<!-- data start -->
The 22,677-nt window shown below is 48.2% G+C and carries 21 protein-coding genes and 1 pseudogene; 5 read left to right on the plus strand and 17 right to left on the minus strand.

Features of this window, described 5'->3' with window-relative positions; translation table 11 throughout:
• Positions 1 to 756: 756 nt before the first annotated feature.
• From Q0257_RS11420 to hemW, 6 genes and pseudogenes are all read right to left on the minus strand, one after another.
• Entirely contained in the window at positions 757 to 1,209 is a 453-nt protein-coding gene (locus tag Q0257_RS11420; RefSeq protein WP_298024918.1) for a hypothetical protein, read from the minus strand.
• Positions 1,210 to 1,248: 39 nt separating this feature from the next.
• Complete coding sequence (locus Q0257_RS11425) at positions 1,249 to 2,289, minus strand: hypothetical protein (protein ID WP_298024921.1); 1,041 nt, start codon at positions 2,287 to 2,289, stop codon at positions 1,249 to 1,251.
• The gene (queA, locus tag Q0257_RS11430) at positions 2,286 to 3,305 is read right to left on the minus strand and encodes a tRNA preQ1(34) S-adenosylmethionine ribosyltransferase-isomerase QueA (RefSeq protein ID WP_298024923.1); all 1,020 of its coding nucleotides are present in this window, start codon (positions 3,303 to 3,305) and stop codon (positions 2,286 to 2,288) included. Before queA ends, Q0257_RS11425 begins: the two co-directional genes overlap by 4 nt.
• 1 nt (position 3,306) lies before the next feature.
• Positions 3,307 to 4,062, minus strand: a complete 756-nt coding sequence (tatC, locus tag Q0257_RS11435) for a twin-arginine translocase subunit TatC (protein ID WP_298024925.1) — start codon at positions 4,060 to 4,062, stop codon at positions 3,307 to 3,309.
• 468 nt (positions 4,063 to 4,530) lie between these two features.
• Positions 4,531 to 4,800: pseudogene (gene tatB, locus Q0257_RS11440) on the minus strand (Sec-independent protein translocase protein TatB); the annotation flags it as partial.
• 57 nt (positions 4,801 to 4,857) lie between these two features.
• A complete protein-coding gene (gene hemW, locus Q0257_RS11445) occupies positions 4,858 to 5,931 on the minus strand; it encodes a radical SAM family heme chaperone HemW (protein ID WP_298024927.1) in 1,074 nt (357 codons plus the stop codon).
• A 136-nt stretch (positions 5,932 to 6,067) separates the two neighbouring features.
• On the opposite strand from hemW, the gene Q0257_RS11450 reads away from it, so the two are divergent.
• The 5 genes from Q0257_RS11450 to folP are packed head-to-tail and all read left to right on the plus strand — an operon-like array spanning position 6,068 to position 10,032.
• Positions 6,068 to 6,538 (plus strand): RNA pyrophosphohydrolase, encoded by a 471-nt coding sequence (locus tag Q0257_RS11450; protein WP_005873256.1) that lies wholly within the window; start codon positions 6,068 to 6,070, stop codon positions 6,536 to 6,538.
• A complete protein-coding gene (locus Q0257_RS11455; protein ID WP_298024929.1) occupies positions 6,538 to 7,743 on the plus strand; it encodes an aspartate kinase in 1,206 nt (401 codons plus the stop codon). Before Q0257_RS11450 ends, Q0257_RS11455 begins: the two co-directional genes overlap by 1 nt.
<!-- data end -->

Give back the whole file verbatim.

The 22,677-nt window shown below is 48.2% G+C and carries 21 protein-coding genes and 1 pseudogene; 5 read left to right on the plus strand and 17 right to left on the minus strand.

Features of this window, described 5'->3' with window-relative positions; translation table 11 throughout:
• Positions 1 to 756: 756 nt before the first annotated feature.
• From Q0257_RS11420 to hemW, 6 genes and pseudogenes are all read right to left on the minus strand, one after another.
• Entirely contained in the window at positions 757 to 1,209 is a 453-nt protein-coding gene (locus tag Q0257_RS11420; RefSeq protein WP_298024918.1) for a hypothetical protein, read from the minus strand.
• Positions 1,210 to 1,248: 39 nt separating this feature from the next.
• Complete coding sequence (locus Q0257_RS11425) at positions 1,249 to 2,289, minus strand: hypothetical protein (protein ID WP_298024921.1); 1,041 nt, start codon at positions 2,287 to 2,289, stop codon at positions 1,249 to 1,251.
• The gene (queA, locus tag Q0257_RS11430) at positions 2,286 to 3,305 is read right to left on the minus strand and encodes a tRNA preQ1(34) S-adenosylmethionine ribosyltransferase-isomerase QueA (RefSeq protein ID WP_298024923.1); all 1,020 of its coding nucleotides are present in this window, start codon (positions 3,303 to 3,305) and stop codon (positions 2,286 to 2,288) included. Before queA ends, Q0257_RS11425 begins: the two co-directional genes overlap by 4 nt.
• 1 nt (position 3,306) lies before the next feature.
• Positions 3,307 to 4,062, minus strand: a complete 756-nt coding sequence (tatC, locus tag Q0257_RS11435) for a twin-arginine translocase subunit TatC (protein ID WP_298024925.1) — start codon at positions 4,060 to 4,062, stop codon at positions 3,307 to 3,309.
• 468 nt (positions 4,063 to 4,530) lie between these two features.
• Positions 4,531 to 4,800: pseudogene (gene tatB, locus Q0257_RS11440) on the minus strand (Sec-independent protein translocase protein TatB); the annotation flags it as partial.
• 57 nt (positions 4,801 to 4,857) lie between these two features.
• A complete protein-coding gene (gene hemW, locus Q0257_RS11445) occupies positions 4,858 to 5,931 on the minus strand; it encodes a radical SAM family heme chaperone HemW (protein ID WP_298024927.1) in 1,074 nt (357 codons plus the stop codon).
• A 136-nt stretch (positions 5,932 to 6,067) separates the two neighbouring features.
• On the opposite strand from hemW, the gene Q0257_RS11450 reads away from it, so the two are divergent.
• The 5 genes from Q0257_RS11450 to folP are packed head-to-tail and all read left to right on the plus strand — an operon-like array spanning position 6,068 to position 10,032.
• Positions 6,068 to 6,538 (plus strand): RNA pyrophosphohydrolase, encoded by a 471-nt coding sequence (locus tag Q0257_RS11450; protein WP_005873256.1) that lies wholly within the window; start codon positions 6,068 to 6,070, stop codon positions 6,536 to 6,538.
• A complete protein-coding gene (locus Q0257_RS11455; protein ID WP_298024929.1) occupies positions 6,538 to 7,743 on the plus strand; it encodes an aspartate kinase in 1,206 nt (401 codons plus the stop codon). Before Q0257_RS11450 ends, Q0257_RS11455 begins: the two co-directional genes overlap by 1 nt.